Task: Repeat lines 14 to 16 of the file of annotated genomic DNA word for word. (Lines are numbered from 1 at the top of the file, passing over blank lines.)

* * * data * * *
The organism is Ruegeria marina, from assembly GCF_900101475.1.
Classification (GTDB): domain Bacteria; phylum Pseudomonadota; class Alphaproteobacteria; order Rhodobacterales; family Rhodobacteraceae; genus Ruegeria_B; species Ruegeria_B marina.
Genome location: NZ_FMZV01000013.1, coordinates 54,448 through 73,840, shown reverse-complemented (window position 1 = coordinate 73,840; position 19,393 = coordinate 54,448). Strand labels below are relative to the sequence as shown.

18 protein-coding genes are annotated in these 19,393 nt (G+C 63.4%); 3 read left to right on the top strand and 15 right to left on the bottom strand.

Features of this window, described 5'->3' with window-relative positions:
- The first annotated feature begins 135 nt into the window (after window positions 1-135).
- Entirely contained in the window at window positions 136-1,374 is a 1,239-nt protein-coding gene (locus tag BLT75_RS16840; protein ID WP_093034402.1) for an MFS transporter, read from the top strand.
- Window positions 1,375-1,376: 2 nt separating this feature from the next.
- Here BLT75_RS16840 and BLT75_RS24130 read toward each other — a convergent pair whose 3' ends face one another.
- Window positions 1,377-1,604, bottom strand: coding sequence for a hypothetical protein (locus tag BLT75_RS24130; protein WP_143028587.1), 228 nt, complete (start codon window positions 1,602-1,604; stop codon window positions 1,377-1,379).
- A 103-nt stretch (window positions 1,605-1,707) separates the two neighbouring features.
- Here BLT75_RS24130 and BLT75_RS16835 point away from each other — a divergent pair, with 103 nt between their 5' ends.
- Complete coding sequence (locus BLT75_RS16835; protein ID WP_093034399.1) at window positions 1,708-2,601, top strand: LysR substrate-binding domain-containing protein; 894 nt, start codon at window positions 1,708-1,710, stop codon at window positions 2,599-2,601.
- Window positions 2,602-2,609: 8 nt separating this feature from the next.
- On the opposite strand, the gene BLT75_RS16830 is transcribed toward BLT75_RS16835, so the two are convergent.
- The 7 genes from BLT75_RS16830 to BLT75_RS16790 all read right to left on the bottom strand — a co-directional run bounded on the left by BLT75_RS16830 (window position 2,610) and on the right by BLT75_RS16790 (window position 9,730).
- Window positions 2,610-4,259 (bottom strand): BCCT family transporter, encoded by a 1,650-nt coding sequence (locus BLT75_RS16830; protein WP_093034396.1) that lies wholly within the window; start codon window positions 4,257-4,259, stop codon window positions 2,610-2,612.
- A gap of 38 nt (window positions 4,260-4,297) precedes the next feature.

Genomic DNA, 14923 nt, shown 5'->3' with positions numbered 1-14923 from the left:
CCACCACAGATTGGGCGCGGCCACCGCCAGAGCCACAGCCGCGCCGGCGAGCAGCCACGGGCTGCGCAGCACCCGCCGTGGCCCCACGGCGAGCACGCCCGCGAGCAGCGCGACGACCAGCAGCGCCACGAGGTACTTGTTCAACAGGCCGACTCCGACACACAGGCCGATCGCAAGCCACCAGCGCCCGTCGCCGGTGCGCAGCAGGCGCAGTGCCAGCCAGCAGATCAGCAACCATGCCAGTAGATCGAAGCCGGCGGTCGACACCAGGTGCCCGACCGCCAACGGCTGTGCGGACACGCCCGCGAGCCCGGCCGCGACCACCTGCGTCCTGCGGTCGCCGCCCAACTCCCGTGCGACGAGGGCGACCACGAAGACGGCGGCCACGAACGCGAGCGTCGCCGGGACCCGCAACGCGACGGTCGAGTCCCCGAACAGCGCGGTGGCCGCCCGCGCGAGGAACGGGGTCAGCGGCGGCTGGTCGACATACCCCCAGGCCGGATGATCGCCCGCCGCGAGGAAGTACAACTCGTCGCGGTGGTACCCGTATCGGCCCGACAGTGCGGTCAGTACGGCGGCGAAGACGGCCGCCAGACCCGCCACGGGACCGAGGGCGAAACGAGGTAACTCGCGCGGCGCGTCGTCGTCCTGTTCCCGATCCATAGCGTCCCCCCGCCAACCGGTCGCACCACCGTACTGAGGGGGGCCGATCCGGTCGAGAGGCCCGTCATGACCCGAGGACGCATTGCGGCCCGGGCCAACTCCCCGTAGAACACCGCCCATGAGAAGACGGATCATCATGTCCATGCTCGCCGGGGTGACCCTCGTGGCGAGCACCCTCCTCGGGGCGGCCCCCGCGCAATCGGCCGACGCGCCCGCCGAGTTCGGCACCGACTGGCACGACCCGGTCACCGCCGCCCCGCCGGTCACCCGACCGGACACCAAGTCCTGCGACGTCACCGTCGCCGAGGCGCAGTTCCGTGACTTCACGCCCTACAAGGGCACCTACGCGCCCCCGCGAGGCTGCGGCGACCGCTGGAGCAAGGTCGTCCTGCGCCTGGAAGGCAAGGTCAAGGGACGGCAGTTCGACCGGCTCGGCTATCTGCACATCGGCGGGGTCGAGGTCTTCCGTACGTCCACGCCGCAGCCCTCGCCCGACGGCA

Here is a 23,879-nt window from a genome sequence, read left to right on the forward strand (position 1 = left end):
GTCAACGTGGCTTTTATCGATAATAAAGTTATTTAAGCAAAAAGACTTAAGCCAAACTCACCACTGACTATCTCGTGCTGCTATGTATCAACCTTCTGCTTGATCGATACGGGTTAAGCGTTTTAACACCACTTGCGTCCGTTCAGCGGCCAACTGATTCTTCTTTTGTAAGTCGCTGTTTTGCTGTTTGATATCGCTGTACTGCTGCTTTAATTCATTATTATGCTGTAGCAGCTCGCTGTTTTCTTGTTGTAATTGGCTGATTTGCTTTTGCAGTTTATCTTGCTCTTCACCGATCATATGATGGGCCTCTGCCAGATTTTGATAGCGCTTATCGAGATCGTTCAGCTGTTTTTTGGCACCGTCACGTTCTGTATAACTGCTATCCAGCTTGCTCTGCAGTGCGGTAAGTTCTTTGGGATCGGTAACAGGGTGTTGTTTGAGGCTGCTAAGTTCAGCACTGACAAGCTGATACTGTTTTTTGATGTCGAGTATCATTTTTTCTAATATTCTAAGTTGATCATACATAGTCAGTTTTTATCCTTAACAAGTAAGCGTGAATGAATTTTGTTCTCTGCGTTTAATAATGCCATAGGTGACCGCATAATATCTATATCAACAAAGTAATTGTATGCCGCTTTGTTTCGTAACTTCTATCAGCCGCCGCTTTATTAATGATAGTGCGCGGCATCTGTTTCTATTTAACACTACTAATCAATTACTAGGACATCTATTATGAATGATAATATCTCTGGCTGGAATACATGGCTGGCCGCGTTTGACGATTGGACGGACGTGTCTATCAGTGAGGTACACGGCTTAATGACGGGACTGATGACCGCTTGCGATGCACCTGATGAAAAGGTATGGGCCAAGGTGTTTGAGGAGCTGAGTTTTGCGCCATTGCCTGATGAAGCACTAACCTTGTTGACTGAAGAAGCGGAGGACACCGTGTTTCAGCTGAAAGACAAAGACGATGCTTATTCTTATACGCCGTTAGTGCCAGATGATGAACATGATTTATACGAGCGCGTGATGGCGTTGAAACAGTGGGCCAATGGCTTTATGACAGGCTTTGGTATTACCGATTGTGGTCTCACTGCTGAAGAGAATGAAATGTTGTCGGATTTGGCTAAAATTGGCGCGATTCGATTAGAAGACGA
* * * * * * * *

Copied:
- Window positions 2,602-2,609: 8 nt separating this feature from the next.
- On the opposite strand, the gene BLT75_RS16830 is transcribed toward BLT75_RS16835, so the two are convergent.
- The 7 genes from BLT75_RS16830 to BLT75_RS16790 all read right to left on the bottom strand — a co-directional run bounded on the left by BLT75_RS16830 (window position 2,610) and on the right by BLT75_RS16790 (window position 9,730).